Leonard Glenn Francis, a Malaysian defense contractor known as “Fat Leonard” who escaped house arrest in San Diego earlier this month, was arrested Tuesday morning in Venezuela as he tried to board a plane at Caracas International Airport, according to reports. US Marshals Service. .
Senior Interpol official in Venezuela posted on social networks that Francis, who orchestrated the worst bribery and corruption scandal in U.S. Navy history, had entered Venezuela from Mexico and was bound for Russia with a stop in Cuba when he was captured at Simon Bolivar International Airport.
The arrest was made after Interpol, the international police agency, issued a “red notice,” a request for law enforcement to find and arrest someone, Deputy U.S. Marshal Omar Castillo said Wednesday.
Francis escaped from house arrest in San Diego Sept. 4, cutting a GPS ankle bracelet. Since then, he has been the target of an international manhunt, with marshals and the Naval Criminal Investigative Service offering a combined reward of $40,000 for information leading to his arrest.
Castillo said he could not confirm where the flight Francis was trying to board was headed. Francis is now in the custody of the Venezuelan authorities.
He will have to be extradited back to the US, which could take some time. Castillo said the US State Department and the US Justice Department will lead the extradition effort.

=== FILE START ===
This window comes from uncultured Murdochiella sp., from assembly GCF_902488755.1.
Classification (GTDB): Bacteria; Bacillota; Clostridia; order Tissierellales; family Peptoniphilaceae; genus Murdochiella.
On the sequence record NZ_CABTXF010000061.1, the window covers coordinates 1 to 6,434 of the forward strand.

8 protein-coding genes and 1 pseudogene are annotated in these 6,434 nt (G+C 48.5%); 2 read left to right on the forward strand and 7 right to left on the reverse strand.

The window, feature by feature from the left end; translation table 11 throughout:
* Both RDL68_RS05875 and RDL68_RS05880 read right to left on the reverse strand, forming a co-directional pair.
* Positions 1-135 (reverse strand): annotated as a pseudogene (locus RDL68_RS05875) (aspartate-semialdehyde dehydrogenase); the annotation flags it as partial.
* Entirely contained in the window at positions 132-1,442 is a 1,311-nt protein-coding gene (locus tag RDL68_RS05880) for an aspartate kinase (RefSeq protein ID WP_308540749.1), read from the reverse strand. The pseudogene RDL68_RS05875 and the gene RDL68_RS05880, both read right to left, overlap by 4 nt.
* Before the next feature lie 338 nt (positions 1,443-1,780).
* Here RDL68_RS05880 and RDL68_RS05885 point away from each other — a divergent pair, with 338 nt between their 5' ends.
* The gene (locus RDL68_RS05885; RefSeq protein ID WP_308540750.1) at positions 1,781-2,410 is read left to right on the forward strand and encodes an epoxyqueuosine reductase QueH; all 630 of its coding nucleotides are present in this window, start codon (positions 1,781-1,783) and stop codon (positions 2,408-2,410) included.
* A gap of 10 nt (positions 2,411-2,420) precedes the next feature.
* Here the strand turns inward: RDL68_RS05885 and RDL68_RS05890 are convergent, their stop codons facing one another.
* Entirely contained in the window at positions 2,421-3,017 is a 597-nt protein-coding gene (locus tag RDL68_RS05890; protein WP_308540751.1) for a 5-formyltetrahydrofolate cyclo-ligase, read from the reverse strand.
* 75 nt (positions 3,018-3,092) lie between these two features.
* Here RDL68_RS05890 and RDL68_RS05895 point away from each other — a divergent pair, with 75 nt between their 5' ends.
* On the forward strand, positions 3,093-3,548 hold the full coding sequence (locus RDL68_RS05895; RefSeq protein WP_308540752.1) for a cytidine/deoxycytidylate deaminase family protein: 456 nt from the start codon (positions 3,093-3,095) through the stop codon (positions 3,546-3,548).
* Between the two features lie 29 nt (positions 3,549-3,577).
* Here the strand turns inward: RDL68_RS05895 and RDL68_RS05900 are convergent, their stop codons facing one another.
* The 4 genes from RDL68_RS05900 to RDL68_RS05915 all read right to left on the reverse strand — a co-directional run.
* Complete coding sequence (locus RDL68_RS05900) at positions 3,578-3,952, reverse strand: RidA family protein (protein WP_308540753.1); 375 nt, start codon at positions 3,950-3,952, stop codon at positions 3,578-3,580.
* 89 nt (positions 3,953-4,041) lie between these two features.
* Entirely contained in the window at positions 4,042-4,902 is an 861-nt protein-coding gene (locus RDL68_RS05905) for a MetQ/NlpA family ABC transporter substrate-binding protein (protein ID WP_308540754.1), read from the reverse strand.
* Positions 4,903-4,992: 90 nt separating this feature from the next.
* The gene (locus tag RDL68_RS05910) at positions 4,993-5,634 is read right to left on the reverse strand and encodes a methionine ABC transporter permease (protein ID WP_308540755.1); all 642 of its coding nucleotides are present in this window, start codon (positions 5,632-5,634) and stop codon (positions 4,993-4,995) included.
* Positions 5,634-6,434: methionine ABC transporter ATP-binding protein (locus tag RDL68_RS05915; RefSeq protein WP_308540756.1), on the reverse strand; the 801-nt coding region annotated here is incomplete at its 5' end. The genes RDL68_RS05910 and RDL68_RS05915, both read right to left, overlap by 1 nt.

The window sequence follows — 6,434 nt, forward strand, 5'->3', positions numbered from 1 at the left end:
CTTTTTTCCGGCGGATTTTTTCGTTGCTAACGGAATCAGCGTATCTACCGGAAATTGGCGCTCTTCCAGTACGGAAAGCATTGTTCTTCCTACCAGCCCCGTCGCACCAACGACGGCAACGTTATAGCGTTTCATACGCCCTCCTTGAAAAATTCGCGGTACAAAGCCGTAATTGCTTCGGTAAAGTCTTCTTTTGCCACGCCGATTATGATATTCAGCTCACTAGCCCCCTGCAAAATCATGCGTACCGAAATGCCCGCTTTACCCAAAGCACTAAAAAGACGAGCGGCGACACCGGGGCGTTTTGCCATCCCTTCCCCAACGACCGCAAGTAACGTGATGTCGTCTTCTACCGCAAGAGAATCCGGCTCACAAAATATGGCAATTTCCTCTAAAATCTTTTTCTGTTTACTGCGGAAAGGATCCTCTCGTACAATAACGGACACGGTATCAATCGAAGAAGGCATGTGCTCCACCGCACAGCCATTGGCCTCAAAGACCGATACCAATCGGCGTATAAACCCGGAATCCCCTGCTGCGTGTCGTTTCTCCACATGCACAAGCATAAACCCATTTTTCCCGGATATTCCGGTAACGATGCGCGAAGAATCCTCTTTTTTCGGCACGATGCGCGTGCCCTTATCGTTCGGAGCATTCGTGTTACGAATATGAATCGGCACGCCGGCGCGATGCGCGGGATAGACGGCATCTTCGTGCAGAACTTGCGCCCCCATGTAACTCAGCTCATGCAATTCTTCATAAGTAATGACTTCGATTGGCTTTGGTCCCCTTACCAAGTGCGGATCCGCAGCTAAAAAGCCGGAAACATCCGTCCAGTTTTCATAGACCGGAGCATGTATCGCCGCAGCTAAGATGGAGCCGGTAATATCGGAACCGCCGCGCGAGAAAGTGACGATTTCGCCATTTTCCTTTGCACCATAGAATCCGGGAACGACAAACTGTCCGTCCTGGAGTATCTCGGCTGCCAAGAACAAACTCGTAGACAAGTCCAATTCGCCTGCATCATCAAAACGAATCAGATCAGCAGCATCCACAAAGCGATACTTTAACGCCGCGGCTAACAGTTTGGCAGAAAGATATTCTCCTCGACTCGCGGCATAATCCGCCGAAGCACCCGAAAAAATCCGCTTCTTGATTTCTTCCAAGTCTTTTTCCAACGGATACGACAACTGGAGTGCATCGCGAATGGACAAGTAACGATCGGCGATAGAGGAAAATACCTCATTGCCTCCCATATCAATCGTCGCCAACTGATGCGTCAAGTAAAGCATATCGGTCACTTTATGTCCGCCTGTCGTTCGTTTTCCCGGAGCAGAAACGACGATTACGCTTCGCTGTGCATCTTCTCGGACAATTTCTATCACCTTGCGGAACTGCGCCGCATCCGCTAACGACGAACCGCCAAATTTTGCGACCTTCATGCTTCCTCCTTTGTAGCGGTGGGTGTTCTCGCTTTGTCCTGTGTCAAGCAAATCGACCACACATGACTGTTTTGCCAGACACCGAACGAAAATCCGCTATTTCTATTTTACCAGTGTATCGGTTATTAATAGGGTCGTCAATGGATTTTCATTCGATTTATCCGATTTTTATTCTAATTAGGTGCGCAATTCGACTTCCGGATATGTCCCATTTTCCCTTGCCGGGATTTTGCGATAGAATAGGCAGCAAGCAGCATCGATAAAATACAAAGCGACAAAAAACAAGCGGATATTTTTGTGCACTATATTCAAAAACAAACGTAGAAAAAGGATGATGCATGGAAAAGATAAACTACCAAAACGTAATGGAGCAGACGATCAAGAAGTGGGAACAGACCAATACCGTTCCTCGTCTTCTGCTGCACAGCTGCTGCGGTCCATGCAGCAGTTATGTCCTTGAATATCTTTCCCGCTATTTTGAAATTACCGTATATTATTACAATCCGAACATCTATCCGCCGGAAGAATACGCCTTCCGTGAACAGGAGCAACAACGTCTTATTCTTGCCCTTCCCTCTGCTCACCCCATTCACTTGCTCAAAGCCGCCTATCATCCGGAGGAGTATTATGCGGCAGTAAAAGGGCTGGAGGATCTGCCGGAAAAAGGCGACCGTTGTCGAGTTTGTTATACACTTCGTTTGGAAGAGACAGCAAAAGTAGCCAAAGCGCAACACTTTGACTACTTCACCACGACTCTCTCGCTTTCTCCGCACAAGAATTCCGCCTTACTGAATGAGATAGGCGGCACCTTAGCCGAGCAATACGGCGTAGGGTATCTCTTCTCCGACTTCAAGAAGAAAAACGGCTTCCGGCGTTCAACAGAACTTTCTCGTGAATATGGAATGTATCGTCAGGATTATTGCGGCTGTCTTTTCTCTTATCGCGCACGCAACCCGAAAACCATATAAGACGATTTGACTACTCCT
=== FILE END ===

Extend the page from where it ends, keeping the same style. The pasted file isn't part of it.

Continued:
There were no marshals in Venezuela on Wednesday, according to Castillo, who said he did not believe U.S. officials had yet seen or had contact with Francisco.
Journalist Tom Wright, who recorded a podcast with Francis while he was under house arrest, The first reported on Monday that Francis is in Venezuela. He said that Francis is in the company of one of his adult sons.
News of his arrest came a day before Francis was scheduled to be sentenced on bribery and conspiracy charges in San Diego federal court. For more than a decade, he orchestrated an extensive corruption scheme in which US Navy officers were bribed with gifts, money and sex, in return for helping Francis’s ship maintenance business, which controlled ports throughout Southeast Asia.
The scheme defrauded taxpayers of at least $35 million and led to the convictions of nearly three dozen Navy personnel in the worst scandal in the service’s history.
Francis’ plea agreement included forfeiture of that $35 million to the government. A few years ago, he paid $5 million of them, but fled without paying the balance. He still owes the government $30 million, according to Joseph Mancan, a lawyer for one of the convicted Navy officials.
Francis’s escape leaves him with the opportunity to face much harsher punishments than he would otherwise.
It is not known how long his sentence will be, but by cooperating with the government, Francis hoped to significantly reduce the potential 25-year sentence he could have faced on the three felonies to which he pleaded guilty.
But that agreement is probably now void. The clause says that by committing nearly a dozen acts, such as failing to appear in court or committing new crimes, Francis would be in breach of the deal.
In that case, the government can bring any charges, “including those dismissed, promised to be dismissed, or not brought as a result of this agreement.”